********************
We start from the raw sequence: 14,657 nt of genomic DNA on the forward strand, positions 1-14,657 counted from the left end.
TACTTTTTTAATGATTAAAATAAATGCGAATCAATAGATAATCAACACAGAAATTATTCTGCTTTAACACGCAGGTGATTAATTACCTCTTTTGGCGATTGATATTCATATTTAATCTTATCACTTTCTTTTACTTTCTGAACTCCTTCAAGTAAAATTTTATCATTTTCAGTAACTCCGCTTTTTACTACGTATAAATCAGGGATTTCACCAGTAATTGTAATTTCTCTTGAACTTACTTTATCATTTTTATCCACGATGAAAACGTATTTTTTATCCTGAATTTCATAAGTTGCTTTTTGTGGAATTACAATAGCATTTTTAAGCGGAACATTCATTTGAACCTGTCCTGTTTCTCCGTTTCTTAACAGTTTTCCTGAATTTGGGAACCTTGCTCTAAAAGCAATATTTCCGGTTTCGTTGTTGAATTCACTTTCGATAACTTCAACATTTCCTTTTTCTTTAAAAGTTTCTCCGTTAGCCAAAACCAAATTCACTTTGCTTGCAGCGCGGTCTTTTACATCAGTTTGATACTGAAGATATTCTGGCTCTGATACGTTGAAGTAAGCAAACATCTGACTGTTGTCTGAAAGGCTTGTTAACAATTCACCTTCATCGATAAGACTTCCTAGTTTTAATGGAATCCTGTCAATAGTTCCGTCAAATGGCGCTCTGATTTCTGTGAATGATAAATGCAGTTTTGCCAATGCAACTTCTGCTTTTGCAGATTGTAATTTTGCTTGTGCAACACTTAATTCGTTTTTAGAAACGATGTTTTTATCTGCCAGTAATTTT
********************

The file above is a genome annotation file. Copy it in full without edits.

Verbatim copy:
We start from the raw sequence: 14,657 nt of genomic DNA on the forward strand, positions 1-14,657 counted from the left end.
TACTTTTTTAATGATTAAAATAAATGCGAATCAATAGATAATCAACACAGAAATTATTCTGCTTTAACACGCAGGTGATTAATTACCTCTTTTGGCGATTGATATTCATATTTAATCTTATCACTTTCTTTTACTTTCTGAACTCCTTCAAGTAAAATTTTATCATTTTCAGTAACTCCGCTTTTTACTACGTATAAATCAGGGATTTCACCAGTAATTGTAATTTCTCTTGAACTTACTTTATCATTTTTATCCACGATGAAAACGTATTTTTTATCCTGAATTTCATAAGTTGCTTTTTGTGGAATTACAATAGCATTTTTAAGCGGAACATTCATTTGAACCTGTCCTGTTTCTCCGTTTCTTAACAGTTTTCCTGAATTTGGGAACCTTGCTCTAAAAGCAATATTTCCGGTTTCGTTGTTGAATTCACTTTCGATAACTTCAACATTTCCTTTTTCTTTAAAAGTTTCTCCGTTAGCCAAAACCAAATTCACTTTGCTTGCAGCGCGGTCTTTTACATCAGTTTGATACTGAAGATATTCTGGCTCTGATACGTTGAAGTAAGCAAACATCTGACTGTTGTCTGAAAGGCTTGTTAACAATTCACCTTCATCGATAAGACTTCCTAGTTTTAATGGAATCCTGTCAATAGTTCCGTCAAATGGCGCTCTGATTTCTGTGAATGATAAATGCAGTTTTGCCAATGCAACTTCTGCTTTTGCAGATTGTAATTTTGCTTGTGCAACACTTAATTCGTTTTTAGAAACGATGTTTTTATCTGCCAGTAATTTT